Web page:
The market for apps in the health sector was named by digitaltrends.com as the fastest-growing last year, with mobile phones and tablets now offering to help with everything from Mindfulness to nutrition. Ironically, these same devices have also been blamed for the world’s insomnia epidemic, which may, in turn, make them the nemesis of anyone with hair loss.
As has been noted many times before, the stress associated with lack of sleep can lead to multiple problems including diabetes, heart disease and hair loss. Worryingly, the London Sleep Centre says that around 30 to 40 per cent of adults suffer with insomnia every year.
Is blue light to blame?
A big part of the global insomnia problem, say experts, is our increasing use of illuminated screens at night time. The short wavelength blue light in these screens tricks the brain into thinking it is still daytime, and suppresses the creation of the hormone melatonin, which tells the body it is time to catch some shut-eye.
The net effect this has on the body can be disastrous: as well as irritability and general feelings of exhaustion, more serious medical problems can arise, with scientists in Korea recently saying that regularly getting less than six hours a day can shorten your lifespan.
While hair loss is not life-threatening, it can nonetheless be life-changing, and sleep deprivation has been linked to such conditions as Telogen Effluvium (as brought on by related stress or illnesses such as diabetes), Diffuse Thinning and it is even thought it may instigate or accelerate Male Pattern Baldness and Female Pattern Hair Loss in those with an existing genetic disposition.
To combat sleeplessness caused by blue light, gadget and app makers are increasingly looking at ways to literally filter out the problem.
Amazon, for example, has recently started to offer a feature called Blue Shade on its Kindle Fire tablets. When activated, it filters out the problematic blue light and this makes the device more bedtime-friendly.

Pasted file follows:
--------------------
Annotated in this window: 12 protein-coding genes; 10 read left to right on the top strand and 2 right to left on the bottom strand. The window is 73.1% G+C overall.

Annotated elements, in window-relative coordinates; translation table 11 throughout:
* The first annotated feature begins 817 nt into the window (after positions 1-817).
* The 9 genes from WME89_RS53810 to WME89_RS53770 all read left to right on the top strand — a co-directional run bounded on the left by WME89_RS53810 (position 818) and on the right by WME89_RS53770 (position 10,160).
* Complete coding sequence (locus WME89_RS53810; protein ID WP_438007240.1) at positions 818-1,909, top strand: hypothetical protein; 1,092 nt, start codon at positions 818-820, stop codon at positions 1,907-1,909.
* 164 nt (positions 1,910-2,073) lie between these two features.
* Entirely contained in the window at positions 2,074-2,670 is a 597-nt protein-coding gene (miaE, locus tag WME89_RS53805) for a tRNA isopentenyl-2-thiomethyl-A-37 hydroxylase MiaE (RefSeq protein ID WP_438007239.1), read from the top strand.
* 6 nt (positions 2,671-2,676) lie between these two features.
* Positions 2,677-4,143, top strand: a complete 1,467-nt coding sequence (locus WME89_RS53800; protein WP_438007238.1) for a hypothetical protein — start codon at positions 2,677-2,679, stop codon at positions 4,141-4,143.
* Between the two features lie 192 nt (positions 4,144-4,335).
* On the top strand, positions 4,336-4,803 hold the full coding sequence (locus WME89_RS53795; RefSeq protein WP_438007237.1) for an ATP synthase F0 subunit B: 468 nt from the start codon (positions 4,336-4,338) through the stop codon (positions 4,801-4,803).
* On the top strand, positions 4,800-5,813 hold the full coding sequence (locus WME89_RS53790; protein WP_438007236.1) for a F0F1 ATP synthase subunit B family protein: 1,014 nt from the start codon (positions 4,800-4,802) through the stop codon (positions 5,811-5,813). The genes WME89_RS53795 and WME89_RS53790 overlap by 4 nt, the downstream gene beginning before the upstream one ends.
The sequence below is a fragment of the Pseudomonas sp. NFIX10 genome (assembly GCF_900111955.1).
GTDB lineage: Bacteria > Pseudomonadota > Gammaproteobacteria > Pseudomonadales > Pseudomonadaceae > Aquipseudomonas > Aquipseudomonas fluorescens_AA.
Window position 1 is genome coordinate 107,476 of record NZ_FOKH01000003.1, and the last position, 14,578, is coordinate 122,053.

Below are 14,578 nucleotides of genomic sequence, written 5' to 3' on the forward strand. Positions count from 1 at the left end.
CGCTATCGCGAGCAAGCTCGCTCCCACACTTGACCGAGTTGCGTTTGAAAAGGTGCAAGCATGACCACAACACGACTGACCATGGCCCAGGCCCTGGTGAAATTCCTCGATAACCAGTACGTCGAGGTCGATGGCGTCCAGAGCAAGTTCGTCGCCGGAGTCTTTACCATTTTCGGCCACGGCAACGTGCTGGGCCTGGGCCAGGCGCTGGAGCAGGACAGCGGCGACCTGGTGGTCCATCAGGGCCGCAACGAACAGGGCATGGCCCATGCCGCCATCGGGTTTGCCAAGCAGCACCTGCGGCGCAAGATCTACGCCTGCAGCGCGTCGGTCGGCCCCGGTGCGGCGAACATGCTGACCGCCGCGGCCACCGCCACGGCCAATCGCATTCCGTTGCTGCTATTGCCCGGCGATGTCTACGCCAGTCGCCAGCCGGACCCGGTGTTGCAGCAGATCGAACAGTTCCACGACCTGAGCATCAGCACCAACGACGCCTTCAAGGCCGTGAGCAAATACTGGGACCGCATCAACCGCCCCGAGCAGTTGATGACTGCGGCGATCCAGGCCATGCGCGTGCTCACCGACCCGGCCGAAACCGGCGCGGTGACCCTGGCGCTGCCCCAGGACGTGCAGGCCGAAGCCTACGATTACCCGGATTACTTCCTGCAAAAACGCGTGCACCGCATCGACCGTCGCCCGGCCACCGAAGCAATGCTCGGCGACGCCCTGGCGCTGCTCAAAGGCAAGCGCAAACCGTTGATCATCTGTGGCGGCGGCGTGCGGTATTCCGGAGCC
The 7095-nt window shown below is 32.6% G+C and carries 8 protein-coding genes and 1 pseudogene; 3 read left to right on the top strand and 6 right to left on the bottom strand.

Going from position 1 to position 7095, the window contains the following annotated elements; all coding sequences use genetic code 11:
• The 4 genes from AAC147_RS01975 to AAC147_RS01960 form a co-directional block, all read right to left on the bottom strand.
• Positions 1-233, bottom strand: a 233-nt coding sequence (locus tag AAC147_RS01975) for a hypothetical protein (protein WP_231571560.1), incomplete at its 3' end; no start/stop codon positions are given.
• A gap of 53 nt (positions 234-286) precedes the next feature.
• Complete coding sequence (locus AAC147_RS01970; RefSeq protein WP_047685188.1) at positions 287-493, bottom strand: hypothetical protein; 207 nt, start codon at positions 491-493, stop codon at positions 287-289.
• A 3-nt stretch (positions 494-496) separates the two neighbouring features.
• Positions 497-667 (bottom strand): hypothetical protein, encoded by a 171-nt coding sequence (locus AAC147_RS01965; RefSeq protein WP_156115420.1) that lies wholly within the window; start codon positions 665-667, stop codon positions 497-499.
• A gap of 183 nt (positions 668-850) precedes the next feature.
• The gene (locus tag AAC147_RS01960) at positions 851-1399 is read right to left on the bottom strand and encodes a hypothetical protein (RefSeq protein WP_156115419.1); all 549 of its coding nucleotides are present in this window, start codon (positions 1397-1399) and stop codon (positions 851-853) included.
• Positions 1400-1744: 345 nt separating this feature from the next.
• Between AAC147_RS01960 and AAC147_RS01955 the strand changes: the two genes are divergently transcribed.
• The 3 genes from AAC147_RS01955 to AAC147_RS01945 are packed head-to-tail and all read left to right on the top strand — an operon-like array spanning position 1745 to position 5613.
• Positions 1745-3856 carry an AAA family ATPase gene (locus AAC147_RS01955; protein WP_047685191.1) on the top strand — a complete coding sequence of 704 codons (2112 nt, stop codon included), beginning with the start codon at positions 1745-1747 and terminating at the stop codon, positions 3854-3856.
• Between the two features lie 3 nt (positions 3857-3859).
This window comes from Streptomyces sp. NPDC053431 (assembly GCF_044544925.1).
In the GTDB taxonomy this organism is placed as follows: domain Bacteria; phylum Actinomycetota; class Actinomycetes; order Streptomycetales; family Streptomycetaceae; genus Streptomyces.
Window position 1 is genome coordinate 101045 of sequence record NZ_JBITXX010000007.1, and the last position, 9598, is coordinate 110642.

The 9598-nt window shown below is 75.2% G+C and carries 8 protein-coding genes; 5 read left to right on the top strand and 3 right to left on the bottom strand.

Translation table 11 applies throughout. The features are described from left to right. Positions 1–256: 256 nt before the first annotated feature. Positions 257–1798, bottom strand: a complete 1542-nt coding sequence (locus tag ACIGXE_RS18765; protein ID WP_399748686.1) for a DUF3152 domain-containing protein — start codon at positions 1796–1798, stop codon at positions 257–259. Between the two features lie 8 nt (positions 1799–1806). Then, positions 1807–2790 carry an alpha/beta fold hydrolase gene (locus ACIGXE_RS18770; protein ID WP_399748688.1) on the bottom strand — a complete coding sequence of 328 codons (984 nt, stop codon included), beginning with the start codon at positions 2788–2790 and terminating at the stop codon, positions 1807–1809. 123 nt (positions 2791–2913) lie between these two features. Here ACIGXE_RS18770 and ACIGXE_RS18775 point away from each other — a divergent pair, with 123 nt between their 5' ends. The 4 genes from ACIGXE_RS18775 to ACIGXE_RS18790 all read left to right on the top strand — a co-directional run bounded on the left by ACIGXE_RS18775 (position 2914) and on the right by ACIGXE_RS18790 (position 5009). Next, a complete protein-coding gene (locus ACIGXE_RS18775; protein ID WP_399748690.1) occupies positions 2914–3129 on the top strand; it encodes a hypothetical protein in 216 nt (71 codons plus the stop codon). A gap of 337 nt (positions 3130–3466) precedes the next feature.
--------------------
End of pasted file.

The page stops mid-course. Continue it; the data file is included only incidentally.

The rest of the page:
Apps designed to help
A number of Apps, highlighted last week on makeuseof.com, do much the same thing. “Most of the blue light filtering apps work in a similar way,” they explain. “They do nothing during daylight hours, but after sunset place a red overlay on the screen that changes its colour temperature.”
The article’s writer admits it takes some getting used to, but taking steps to minimise exposure to blue light could be well worth the effort if it can lead to a better night’s sleep and thus, in turn, reduce the chances of hair loss.
For the record, the App the team at makeuseof.com likes best is called Twilight. It cleverly swaps the blue light for reddish hues very gradually, so that you don’t even notice it happening.
If you are experiencing difficulty sleeping combined with excessive shedding, it may be worth consulting both your GP and a hair loss specialist. These two sets of experts can work in tandem to address both the underlying cause of your sleeplessness and the thinning itself, which can often be successfully treated with a personalised hair loss treatment course.
The Belgravia Centre
The Belgravia Centre is an organisation specialising in hair growth and hair loss prevention with two clinics and in-house pharmacies in Central London, UK. If you are worried about hair loss you can arrange a free consultation with a hair loss expert or complete our Online Consultation Form from anywhere in the world. View our Hair Loss Success Stories, which includes the world’s largest gallery of hair growth comparison photos and demonstrates the levels of success that so many of Belgravia’s patients achieve. You can also phone 020 7730 6666 any time to arrange a free consultation.